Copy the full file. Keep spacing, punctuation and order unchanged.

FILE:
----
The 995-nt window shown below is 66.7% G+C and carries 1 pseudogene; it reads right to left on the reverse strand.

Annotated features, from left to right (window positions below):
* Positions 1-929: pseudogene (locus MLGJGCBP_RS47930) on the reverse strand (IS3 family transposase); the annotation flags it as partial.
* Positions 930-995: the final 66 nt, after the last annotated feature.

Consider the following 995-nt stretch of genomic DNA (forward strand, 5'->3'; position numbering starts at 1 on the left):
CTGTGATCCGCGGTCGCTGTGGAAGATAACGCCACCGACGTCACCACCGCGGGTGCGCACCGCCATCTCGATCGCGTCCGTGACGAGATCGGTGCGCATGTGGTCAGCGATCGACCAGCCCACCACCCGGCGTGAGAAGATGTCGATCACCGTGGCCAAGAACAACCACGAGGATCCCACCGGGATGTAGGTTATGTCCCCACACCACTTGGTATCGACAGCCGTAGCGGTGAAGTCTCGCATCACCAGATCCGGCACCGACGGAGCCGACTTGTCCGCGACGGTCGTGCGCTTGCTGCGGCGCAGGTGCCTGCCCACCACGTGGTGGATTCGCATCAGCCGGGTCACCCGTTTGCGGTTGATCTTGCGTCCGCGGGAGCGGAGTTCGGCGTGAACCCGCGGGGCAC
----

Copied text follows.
The 995-nt window shown below is 66.7% G+C and carries 1 pseudogene; it reads right to left on the reverse strand.

Annotated features, from left to right (window positions below):
* Positions 1-929: pseudogene (locus MLGJGCBP_RS47930) on the reverse strand (IS3 family transposase); the annotation flags it as partial.
* Positions 930-995: the final 66 nt, after the last annotated feature.

Consider the following 995-nt stretch of genomic DNA (forward strand, 5'->3'; position numbering starts at 1 on the left):
CTGTGATCCGCGGTCGCTGTGGAAGATAACGCCACCGACGTCACCACCGCGGGTGCGCACCGCCATCTCGATCGCGTCCGTGACGAGATCGGTGCGCATGTGGTCAGCGATCGACCAGCCCACCACCCGGCGTGAGAAGATGTCGATCACCGTGGCCAAGAACAACCACGAGGATCCCACCGGGATGTAGGTTATGTCCCCACACCACTTGGTATCGACAGCCGTAGCGGTGAAGTCTCGCATCACCAGATCCGGCACCGACGGAGCCGACTTGTCCGCGACGGTCGTGCGCTTGCTGCGGCGCAGGTGCCTGCCCACCACGTGGTGGATTCGCATCAGCCGGGTCACCCGTTTGCGGTTGATCTTGCGTCCGCGGGAGCGGAGTTCGGCGTGAACCCGCGGGGCAC